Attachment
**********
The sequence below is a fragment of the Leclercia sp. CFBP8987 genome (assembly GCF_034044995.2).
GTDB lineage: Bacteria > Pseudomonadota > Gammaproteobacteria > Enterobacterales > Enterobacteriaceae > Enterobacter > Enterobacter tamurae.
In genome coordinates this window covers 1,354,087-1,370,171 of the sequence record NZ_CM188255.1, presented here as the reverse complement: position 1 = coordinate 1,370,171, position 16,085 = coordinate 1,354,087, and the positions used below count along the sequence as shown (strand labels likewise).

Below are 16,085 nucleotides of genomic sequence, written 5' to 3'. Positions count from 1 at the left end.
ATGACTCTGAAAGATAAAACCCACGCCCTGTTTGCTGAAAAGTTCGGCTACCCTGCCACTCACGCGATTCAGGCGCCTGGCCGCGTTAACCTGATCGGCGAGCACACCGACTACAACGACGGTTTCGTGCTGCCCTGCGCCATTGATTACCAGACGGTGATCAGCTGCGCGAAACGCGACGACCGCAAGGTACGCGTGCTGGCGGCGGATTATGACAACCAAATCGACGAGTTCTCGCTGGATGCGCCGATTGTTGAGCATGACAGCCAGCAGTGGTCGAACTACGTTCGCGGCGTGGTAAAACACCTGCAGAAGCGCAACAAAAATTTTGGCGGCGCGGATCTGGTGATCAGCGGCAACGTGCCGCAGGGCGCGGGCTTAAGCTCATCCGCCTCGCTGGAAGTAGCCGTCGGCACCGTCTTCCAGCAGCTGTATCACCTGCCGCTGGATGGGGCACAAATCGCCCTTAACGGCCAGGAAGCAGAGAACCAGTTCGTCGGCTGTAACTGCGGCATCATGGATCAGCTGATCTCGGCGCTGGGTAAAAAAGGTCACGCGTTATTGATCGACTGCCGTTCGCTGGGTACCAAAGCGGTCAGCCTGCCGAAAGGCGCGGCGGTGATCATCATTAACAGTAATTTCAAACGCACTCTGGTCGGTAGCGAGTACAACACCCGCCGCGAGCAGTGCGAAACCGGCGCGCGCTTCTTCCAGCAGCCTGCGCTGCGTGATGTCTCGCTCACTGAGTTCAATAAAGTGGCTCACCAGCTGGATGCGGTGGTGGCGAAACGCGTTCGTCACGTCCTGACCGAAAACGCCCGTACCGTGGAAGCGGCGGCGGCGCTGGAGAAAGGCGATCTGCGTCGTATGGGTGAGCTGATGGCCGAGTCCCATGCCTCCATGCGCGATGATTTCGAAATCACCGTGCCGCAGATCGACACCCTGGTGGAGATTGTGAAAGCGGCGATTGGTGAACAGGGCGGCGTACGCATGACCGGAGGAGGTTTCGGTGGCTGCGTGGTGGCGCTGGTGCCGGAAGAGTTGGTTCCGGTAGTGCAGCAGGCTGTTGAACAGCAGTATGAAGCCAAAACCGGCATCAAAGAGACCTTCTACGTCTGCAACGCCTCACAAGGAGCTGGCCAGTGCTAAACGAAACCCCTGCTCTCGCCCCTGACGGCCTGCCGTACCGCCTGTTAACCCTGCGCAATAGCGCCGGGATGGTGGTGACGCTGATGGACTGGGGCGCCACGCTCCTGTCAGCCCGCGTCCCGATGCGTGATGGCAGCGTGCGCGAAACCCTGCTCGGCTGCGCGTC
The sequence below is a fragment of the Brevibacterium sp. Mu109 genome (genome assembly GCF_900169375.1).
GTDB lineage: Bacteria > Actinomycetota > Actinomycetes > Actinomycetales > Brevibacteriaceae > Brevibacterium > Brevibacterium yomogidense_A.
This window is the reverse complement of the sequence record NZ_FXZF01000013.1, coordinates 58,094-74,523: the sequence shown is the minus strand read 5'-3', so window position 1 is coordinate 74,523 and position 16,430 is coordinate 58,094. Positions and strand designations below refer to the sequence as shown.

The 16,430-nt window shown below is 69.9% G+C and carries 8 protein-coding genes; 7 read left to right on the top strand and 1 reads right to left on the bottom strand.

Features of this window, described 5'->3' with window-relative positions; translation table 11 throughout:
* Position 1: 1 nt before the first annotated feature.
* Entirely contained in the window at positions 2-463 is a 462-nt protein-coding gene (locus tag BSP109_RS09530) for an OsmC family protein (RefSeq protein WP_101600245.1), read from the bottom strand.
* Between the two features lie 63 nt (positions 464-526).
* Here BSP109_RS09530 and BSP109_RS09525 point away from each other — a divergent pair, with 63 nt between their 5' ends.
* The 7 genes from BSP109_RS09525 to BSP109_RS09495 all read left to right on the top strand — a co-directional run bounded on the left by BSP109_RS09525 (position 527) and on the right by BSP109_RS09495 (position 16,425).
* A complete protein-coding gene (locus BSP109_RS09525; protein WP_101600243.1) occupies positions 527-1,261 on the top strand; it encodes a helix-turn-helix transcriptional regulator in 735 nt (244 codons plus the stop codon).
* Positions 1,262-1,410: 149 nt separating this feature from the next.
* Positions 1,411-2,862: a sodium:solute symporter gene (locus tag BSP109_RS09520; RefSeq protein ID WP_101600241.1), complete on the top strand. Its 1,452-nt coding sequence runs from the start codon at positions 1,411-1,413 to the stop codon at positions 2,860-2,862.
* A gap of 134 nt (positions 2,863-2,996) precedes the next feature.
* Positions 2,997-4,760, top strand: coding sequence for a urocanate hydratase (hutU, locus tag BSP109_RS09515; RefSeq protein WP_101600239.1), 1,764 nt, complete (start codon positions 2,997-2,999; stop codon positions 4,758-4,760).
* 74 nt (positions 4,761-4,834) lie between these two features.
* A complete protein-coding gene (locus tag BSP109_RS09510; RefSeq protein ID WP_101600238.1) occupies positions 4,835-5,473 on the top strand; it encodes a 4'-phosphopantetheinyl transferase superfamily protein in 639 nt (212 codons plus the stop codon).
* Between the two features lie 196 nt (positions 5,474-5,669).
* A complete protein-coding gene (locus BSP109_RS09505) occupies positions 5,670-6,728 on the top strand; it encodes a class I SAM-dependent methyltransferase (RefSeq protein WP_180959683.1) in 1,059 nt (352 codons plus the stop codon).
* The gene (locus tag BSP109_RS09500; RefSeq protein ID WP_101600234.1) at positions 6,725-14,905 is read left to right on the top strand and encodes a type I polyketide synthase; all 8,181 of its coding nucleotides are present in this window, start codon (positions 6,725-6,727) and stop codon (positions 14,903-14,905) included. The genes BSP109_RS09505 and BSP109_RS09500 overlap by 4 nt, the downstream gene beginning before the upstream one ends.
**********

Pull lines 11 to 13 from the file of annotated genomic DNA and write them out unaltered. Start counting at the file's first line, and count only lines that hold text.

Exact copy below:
* Position 1: 1 nt before the first annotated feature.
* Entirely contained in the window at positions 2-463 is a 462-nt protein-coding gene (locus tag BSP109_RS09530) for an OsmC family protein (RefSeq protein WP_101600245.1), read from the bottom strand.
* Between the two features lie 63 nt (positions 464-526).